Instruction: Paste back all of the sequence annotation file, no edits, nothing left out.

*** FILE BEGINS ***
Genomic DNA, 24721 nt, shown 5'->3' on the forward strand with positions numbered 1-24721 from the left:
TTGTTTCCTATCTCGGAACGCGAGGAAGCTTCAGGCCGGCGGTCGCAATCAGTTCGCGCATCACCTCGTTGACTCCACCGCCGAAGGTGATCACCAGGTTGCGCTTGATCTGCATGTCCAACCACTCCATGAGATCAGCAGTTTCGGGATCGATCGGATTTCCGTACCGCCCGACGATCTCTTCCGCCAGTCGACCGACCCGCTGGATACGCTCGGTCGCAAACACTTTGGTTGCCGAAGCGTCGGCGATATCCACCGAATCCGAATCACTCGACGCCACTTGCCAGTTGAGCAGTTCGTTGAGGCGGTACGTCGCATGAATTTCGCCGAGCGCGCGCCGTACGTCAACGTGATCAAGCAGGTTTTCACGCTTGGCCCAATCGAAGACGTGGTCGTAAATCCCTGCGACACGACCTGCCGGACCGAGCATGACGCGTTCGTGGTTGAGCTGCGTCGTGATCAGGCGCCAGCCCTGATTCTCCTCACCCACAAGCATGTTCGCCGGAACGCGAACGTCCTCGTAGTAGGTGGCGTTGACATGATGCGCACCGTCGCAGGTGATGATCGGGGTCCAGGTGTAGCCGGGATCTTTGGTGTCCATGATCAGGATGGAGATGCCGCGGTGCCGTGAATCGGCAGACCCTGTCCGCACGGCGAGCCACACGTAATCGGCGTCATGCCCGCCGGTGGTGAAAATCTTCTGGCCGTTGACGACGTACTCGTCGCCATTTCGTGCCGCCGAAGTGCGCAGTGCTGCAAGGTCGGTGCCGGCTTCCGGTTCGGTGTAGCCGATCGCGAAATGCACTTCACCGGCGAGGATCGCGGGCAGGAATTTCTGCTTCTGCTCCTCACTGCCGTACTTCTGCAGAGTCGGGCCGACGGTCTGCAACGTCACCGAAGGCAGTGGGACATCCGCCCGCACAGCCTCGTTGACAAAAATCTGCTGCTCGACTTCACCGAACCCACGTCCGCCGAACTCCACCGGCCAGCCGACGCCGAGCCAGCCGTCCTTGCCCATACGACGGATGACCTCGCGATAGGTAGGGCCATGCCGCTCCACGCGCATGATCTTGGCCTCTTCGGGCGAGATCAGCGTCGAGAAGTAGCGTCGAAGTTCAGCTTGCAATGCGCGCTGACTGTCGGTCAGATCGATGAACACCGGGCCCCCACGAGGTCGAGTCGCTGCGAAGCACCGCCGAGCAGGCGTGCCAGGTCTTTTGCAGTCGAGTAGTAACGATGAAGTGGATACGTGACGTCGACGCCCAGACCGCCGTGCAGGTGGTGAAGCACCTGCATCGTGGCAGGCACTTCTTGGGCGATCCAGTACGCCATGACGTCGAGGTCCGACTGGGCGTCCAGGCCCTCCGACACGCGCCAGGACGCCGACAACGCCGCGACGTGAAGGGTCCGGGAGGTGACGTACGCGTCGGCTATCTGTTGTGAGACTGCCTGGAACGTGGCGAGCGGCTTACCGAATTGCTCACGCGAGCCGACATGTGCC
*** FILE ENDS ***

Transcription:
Genomic DNA, 24721 nt, shown 5'->3' on the forward strand with positions numbered 1-24721 from the left:
TTGTTTCCTATCTCGGAACGCGAGGAAGCTTCAGGCCGGCGGTCGCAATCAGTTCGCGCATCACCTCGTTGACTCCACCGCCGAAGGTGATCACCAGGTTGCGCTTGATCTGCATGTCCAACCACTCCATGAGATCAGCAGTTTCGGGATCGATCGGATTTCCGTACCGCCCGACGATCTCTTCCGCCAGTCGACCGACCCGCTGGATACGCTCGGTCGCAAACACTTTGGTTGCCGAAGCGTCGGCGATATCCACCGAATCCGAATCACTCGACGCCACTTGCCAGTTGAGCAGTTCGTTGAGGCGGTACGTCGCATGAATTTCGCCGAGCGCGCGCCGTACGTCAACGTGATCAAGCAGGTTTTCACGCTTGGCCCAATCGAAGACGTGGTCGTAAATCCCTGCGACACGACCTGCCGGACCGAGCATGACGCGTTCGTGGTTGAGCTGCGTCGTGATCAGGCGCCAGCCCTGATTCTCCTCACCCACAAGCATGTTCGCCGGAACGCGAACGTCCTCGTAGTAGGTGGCGTTGACATGATGCGCACCGTCGCAGGTGATGATCGGGGTCCAGGTGTAGCCGGGATCTTTGGTGTCCATGATCAGGATGGAGATGCCGCGGTGCCGTGAATCGGCAGACCCTGTCCGCACGGCGAGCCACACGTAATCGGCGTCATGCCCGCCGGTGGTGAAAATCTTCTGGCCGTTGACGACGTACTCGTCGCCATTTCGTGCCGCCGAAGTGCGCAGTGCTGCAAGGTCGGTGCCGGCTTCCGGTTCGGTGTAGCCGATCGCGAAATGCACTTCACCGGCGAGGATCGCGGGCAGGAATTTCTGCTTCTGCTCCTCACTGCCGTACTTCTGCAGAGTCGGGCCGACGGTCTGCAACGTCACCGAAGGCAGTGGGACATCCGCCCGCACAGCCTCGTTGACAAAAATCTGCTGCTCGACTTCACCGAACCCACGTCCGCCGAACTCCACCGGCCAGCCGACGCCGAGCCAGCCGTCCTTGCCCATACGACGGATGACCTCGCGATAGGTAGGGCCATGCCGCTCCACGCGCATGATCTTGGCCTCTTCGGGCGAGATCAGCGTCGAGAAGTAGCGTCGAAGTTCAGCTTGCAATGCGCGCTGACTGTCGGTCAGATCGATGAACACCGGGCCCCCACGAGGTCGAGTCGCTGCGAAGCACCGCCGAGCAGGCGTGCCAGGTCTTTTGCAGTCGAGTAGTAACGATGAAGTGGATACGTGACGTCGACGCCCAGACCGCCGTGCAGGTGGTGAAGCACCTGCATCGTGGCAGGCACTTCTTGGGCGATCCAGTACGCCATGACGTCGAGGTCCGACTGGGCGTCCAGGCCCTCCGACACGCGCCAGGACGCCGACAACGCCGCGACGTGAAGGGTCCGGGAGGTGACGTACGCGTCGGCTATCTGTTGTGAGACTGCCTGGAACGTGGCGAGCGGCTTACCGAATTGCTCACGCGAGCCGACATGTGCC